will further imperil artists’ livelihoods, and threatens to rob them of the fruits of their labour in the new digital marketplace. And it will further undermine the business environment, undercutting the ability of labels and other music companies to make future investments in Canadian talent.

As noted in the post, Re:Sound, the collective responsible for the tariff, has filed for judicial review of the decision and Music Canada is urging its supporters to “like” its Facebook protest page, which it says will help win the fight.

There are two things that make the campaign against the decision particularly striking: the industry’s failure to mention to that Tariff 8 is only one of several payments made for music streaming and its opposition to those other payments.

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July 30, 2014 1 comment News

Is the Road to Music Success Paved with Spam? Canada’s Music Lobby Apparently Thinks So

The business opposition to Canada’s anti-spam legislation has added an unlikely supporter: the Canadian Recording Industry Association, now known as Music Canada. The organization has launched an advocacy campaign against the law, claiming that it “will particularly hurt indie labels, start-ups, and bands struggling to build a base and a career.” Music Canada is urging people to tweet at Canadian Heritage Minister James Moore to ask him to help bands who it says will suffer from anti-spam legislation.

Yet Music Canada’s specific examples mislead its members about the impact of the legislation. The organization offers seven examples posted below in italics (my comments immediately follow):

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February 21, 2013 5 comments News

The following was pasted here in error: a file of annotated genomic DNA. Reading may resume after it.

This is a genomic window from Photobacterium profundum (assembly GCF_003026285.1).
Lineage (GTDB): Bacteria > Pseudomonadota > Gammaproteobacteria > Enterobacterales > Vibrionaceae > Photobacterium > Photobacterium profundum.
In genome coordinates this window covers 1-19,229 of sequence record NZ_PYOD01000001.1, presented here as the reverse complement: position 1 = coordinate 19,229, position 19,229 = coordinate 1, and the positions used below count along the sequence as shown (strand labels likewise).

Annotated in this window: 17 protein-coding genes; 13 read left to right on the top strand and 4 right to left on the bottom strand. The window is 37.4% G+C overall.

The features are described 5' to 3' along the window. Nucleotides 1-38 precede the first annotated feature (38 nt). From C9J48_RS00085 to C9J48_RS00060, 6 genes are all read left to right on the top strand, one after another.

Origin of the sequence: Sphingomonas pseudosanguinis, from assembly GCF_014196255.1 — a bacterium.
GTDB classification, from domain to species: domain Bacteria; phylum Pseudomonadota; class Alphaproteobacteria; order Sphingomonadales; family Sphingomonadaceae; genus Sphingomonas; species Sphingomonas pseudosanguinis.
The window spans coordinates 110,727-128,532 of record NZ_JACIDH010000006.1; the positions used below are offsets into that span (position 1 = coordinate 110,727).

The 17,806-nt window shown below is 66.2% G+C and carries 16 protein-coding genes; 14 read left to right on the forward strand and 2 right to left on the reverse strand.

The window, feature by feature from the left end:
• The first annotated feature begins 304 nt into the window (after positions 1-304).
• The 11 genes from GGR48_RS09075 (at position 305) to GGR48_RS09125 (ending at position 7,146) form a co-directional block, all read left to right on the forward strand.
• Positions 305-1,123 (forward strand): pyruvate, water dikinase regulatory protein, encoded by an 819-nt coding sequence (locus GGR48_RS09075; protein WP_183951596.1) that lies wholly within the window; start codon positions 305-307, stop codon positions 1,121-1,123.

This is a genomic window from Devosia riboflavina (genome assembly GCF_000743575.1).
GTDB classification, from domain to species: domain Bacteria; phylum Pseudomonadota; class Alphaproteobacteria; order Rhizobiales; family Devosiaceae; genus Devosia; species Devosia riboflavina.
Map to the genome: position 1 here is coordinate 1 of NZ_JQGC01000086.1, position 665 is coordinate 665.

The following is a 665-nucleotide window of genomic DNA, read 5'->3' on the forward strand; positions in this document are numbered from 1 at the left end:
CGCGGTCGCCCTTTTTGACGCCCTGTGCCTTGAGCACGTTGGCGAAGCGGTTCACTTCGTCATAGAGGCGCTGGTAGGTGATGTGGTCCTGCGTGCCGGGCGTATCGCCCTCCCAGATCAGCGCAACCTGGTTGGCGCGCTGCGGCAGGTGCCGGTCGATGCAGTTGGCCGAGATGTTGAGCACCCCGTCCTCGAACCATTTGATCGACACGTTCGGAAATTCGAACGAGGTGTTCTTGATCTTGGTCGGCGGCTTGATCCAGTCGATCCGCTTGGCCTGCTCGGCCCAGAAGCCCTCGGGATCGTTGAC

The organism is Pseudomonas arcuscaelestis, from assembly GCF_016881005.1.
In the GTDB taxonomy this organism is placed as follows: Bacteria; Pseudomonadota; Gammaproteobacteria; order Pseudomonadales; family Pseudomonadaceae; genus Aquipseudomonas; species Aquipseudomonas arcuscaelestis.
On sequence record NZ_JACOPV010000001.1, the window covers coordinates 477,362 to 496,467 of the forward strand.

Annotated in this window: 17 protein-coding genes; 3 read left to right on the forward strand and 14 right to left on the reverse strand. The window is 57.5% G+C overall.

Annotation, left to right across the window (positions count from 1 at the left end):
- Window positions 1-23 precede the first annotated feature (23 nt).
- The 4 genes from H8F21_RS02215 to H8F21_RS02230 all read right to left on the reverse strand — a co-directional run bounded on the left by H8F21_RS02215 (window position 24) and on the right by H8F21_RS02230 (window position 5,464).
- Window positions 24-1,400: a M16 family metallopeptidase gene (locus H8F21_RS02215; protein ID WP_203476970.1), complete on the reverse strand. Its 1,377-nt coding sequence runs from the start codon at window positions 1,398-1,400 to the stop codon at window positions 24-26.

From Deadwood to Opportunity: CRIA Changes Its Tune on the Canadian Online Music Market

For many years, the most prominent critic of the Canadian online music market has been the industry itself. The Canadian Recording Industry Association (now known as Music Canada) has consistently argued that few would want to invest in Canada due to the state of our copyright laws. For example, in 2009, CRIA President Graham Henderson published an op-ed that said our trading partners were racing ahead of Canada, which he argued was a product of Canadian copyright law. A year later, Universal Music Canada appeared before the Standing Committee on Canadian Heritage and told MPs the legal uncertainty meant that the investment was going to other countries.

This week, the industry seemingly decided to change its tune. It released a new guide on licensing digital music in Canada that identifies the key organizations that license music in Canada, including the record labels and several copyright collectives. The report highlights how there are services in Canada in all the major segments, including digital downloads, non-interactive streaming, on-demand streaming, and music videos.

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January 26, 2012 15 comments News

CRIA Re-Brands Itself: Now MusicCanada.com

The Canadian Recording Industry Association has changed its name to Music Canada. Howard Knopf provides his view and context for the organization.

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July 11, 2011 3 comments Must Reads